Banking Cannabis: Risky Business
The Cannabis Industry is nearing a banking crisis...
It's 2017: legal marijuana sales topped $7 billion last year and there are over 11,000 legal plant-touching cannabis businesses operating in the US.
Yet most of these businesses have little or no access to banking and financial services. Why? Nearly all federally-chartered banks and credit unions refuse to work with plant-touching (and even some ancillary) cannabis businesses because of marijuana's Schedule I status.
As I discussed in my last post, the Cole Memo set forth eight priorities for the federal government’s enforcement of marijuana-related crimes. FinCEN subsequently issued Guidance clarifying how financial institutions can provide services to Marijuana-Related Businesses (MRBs) consistent with their Bank Secrecy Act (BSA) obligations.
Where the Cole Memo suggested that marijuana enforcement would be lower priority outside of eight specific priorities, the FinCEN guidance also seemed to give financial institutions a yellow light to work with cannabis businesses.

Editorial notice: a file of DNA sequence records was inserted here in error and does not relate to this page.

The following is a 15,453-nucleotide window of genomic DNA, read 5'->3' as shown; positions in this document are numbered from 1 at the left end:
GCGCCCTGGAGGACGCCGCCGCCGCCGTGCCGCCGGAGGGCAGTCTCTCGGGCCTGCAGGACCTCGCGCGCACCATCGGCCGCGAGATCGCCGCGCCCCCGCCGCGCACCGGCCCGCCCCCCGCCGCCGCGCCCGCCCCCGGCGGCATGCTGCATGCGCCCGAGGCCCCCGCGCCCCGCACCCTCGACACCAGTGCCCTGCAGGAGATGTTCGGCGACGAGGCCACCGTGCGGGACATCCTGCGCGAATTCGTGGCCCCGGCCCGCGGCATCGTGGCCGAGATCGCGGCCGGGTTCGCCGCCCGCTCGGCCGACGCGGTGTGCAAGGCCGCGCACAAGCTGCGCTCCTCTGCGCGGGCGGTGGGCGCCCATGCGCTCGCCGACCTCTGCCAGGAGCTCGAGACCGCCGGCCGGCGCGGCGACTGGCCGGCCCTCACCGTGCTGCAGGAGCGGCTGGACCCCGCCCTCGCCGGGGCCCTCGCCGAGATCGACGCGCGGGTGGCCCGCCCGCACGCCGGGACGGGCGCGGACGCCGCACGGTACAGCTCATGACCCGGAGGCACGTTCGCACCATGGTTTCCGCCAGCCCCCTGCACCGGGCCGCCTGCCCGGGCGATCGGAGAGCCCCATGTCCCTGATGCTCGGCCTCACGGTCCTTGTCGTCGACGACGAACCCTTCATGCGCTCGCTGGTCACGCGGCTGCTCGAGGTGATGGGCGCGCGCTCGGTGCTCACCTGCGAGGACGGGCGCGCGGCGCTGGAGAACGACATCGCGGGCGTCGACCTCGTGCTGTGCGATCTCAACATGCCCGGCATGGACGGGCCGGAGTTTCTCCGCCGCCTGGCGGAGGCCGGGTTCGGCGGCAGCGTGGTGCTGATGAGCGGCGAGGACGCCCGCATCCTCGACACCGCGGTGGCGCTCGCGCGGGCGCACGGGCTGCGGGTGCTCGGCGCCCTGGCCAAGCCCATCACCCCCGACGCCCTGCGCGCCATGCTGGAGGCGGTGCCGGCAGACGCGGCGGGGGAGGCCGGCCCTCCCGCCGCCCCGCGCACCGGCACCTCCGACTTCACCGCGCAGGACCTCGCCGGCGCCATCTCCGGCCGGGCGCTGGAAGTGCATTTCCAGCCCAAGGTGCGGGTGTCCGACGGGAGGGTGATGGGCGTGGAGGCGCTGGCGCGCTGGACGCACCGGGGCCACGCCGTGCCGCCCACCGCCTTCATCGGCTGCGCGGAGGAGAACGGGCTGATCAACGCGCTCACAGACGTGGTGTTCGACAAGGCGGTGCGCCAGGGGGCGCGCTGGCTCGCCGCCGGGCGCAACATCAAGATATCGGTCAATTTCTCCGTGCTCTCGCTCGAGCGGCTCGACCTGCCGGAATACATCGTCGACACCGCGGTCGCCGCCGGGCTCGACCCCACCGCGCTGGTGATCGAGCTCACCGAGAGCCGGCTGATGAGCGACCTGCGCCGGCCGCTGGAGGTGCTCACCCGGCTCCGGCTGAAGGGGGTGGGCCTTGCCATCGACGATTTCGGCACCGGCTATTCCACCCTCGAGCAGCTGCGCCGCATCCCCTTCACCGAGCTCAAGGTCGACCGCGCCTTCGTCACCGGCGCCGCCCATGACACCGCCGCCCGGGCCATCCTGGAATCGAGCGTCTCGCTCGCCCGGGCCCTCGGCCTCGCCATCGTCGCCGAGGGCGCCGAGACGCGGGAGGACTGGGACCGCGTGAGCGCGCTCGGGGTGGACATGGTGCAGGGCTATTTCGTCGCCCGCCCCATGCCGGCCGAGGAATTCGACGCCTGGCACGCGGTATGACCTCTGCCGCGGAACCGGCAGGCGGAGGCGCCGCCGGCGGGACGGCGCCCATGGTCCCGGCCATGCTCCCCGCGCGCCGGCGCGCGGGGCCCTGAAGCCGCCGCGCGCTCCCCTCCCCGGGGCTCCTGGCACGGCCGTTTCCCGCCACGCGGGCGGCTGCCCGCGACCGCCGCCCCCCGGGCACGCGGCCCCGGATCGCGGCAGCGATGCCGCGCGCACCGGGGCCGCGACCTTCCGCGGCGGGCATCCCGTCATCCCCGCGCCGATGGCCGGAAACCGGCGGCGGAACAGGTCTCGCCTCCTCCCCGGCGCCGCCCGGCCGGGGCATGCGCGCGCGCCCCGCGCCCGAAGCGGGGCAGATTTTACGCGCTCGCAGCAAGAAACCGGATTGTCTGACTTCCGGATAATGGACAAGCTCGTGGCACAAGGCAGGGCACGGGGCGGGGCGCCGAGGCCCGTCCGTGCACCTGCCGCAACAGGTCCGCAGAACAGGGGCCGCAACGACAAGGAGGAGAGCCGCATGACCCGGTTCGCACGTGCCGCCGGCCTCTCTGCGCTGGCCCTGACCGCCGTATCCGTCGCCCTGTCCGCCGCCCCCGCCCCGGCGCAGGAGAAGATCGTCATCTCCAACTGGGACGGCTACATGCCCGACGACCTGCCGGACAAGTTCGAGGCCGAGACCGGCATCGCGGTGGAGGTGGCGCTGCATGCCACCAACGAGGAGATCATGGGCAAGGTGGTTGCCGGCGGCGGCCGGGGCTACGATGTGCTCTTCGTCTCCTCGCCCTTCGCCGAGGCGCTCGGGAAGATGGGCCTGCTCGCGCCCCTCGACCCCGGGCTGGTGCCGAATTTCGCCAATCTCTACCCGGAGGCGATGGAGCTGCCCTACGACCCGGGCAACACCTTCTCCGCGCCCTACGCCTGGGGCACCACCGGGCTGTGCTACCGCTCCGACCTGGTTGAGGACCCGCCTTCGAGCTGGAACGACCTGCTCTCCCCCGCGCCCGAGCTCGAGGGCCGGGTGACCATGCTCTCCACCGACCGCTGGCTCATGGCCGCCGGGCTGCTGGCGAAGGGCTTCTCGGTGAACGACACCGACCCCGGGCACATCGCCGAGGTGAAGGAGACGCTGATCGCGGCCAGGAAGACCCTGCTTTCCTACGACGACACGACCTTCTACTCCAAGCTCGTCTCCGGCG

But as most banks will tell you, neither the Cole Memo and nor the FinCEN guidance hold the weight of statutory authority, so it doesn’t lower the BSA risks associated with cannabis businesses. As far as banks are concerned, this guidance is only a yellow light, and they need a green light.
As long as cannabis remains on Schedule I, they won’t touch it.
When it comes to cannabis, banks and financial institutions patiently await guidance from the Trump administration, which likely won’t come until after AG nominee Jeff Sessions is confirmed by the Senate.
So far Sessions hasn’t made any clear statements about marijuana enforcement, but hinted he’d leave it to Congress to decide whether to reschedule marijuana.
As it stands now, MRBs have no reliable access to banking or financial services. Without access, the burdens on marijuana-related businesses are huge.
Last month, California Treasurer John Chiang convened the first meeting of the Cannabis Banking Working Group. The group is made up of 16 organizations including state agencies, cannabis business representatives and state banking industry representatives. CBWG, tasked with addressing barriers to banking access, uncovered many troubling issues in its first meeting.